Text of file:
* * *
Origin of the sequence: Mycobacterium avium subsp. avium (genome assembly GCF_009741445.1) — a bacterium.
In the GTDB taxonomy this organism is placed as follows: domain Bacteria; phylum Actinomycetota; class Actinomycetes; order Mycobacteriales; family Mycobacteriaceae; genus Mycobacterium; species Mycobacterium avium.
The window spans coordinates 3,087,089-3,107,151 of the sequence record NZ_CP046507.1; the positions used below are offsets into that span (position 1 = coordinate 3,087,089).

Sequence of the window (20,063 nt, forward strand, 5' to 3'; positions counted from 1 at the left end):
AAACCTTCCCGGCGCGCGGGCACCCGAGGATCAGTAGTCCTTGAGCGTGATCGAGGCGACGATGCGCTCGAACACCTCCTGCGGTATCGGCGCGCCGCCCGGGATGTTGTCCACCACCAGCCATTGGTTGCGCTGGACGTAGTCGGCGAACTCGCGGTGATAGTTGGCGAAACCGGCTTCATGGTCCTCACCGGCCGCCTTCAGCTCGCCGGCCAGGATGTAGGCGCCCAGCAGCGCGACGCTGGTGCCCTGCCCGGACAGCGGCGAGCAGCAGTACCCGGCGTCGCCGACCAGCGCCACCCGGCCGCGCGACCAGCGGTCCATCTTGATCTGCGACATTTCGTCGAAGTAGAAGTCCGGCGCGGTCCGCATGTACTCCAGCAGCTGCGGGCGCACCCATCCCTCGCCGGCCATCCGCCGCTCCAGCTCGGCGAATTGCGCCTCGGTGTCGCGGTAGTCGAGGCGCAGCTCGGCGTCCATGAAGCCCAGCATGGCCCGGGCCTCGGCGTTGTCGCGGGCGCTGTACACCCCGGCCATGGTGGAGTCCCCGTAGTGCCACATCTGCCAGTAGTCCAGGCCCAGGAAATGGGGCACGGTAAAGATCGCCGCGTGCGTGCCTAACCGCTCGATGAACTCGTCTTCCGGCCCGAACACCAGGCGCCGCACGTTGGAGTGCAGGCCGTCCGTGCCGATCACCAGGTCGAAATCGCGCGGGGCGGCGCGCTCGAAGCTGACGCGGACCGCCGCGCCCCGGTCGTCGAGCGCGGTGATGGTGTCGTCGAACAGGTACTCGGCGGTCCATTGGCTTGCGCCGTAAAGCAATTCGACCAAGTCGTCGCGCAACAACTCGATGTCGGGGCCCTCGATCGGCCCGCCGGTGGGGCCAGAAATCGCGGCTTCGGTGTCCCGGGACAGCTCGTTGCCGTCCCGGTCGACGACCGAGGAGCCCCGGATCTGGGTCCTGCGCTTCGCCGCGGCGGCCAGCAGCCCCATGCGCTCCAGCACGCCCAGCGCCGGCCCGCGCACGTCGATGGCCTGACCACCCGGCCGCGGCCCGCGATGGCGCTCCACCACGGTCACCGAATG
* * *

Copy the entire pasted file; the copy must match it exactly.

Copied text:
Origin of the sequence: Mycobacterium avium subsp. avium (genome assembly GCF_009741445.1) — a bacterium.
In the GTDB taxonomy this organism is placed as follows: domain Bacteria; phylum Actinomycetota; class Actinomycetes; order Mycobacteriales; family Mycobacteriaceae; genus Mycobacterium; species Mycobacterium avium.
The window spans coordinates 3,087,089-3,107,151 of the sequence record NZ_CP046507.1; the positions used below are offsets into that span (position 1 = coordinate 3,087,089).

Sequence of the window (20,063 nt, forward strand, 5' to 3'; positions counted from 1 at the left end):
AAACCTTCCCGGCGCGCGGGCACCCGAGGATCAGTAGTCCTTGAGCGTGATCGAGGCGACGATGCGCTCGAACACCTCCTGCGGTATCGGCGCGCCGCCCGGGATGTTGTCCACCACCAGCCATTGGTTGCGCTGGACGTAGTCGGCGAACTCGCGGTGATAGTTGGCGAAACCGGCTTCATGGTCCTCACCGGCCGCCTTCAGCTCGCCGGCCAGGATGTAGGCGCCCAGCAGCGCGACGCTGGTGCCCTGCCCGGACAGCGGCGAGCAGCAGTACCCGGCGTCGCCGACCAGCGCCACCCGGCCGCGCGACCAGCGGTCCATCTTGATCTGCGACATTTCGTCGAAGTAGAAGTCCGGCGCGGTCCGCATGTACTCCAGCAGCTGCGGGCGCACCCATCCCTCGCCGGCCATCCGCCGCTCCAGCTCGGCGAATTGCGCCTCGGTGTCGCGGTAGTCGAGGCGCAGCTCGGCGTCCATGAAGCCCAGCATGGCCCGGGCCTCGGCGTTGTCGCGGGCGCTGTACACCCCGGCCATGGTGGAGTCCCCGTAGTGCCACATCTGCCAGTAGTCCAGGCCCAGGAAATGGGGCACGGTAAAGATCGCCGCGTGCGTGCCTAACCGCTCGATGAACTCGTCTTCCGGCCCGAACACCAGGCGCCGCACGTTGGAGTGCAGGCCGTCCGTGCCGATCACCAGGTCGAAATCGCGCGGGGCGGCGCGCTCGAAGCTGACGCGGACCGCCGCGCCCCGGTCGTCGAGCGCGGTGATGGTGTCGTCGAACAGGTACTCGGCGGTCCATTGGCTTGCGCCGTAAAGCAATTCGACCAAGTCGTCGCGCAACAACTCGATGTCGGGGCCCTCGATCGGCCCGCCGGTGGGGCCAGAAATCGCGGCTTCGGTGTCCCGGGACAGCTCGTTGCCGTCCCGGTCGACGACCGAGGAGCCCCGGATCTGGGTCCTGCGCTTCGCCGCGGCGGCCAGCAGCCCCATGCGCTCCAGCACGCCCAGCGCCGGCCCGCGCACGTCGATGGCCTGACCACCCGGCCGCGGCCCGCGATGGCGCTCCACCACGGTCACCGAATG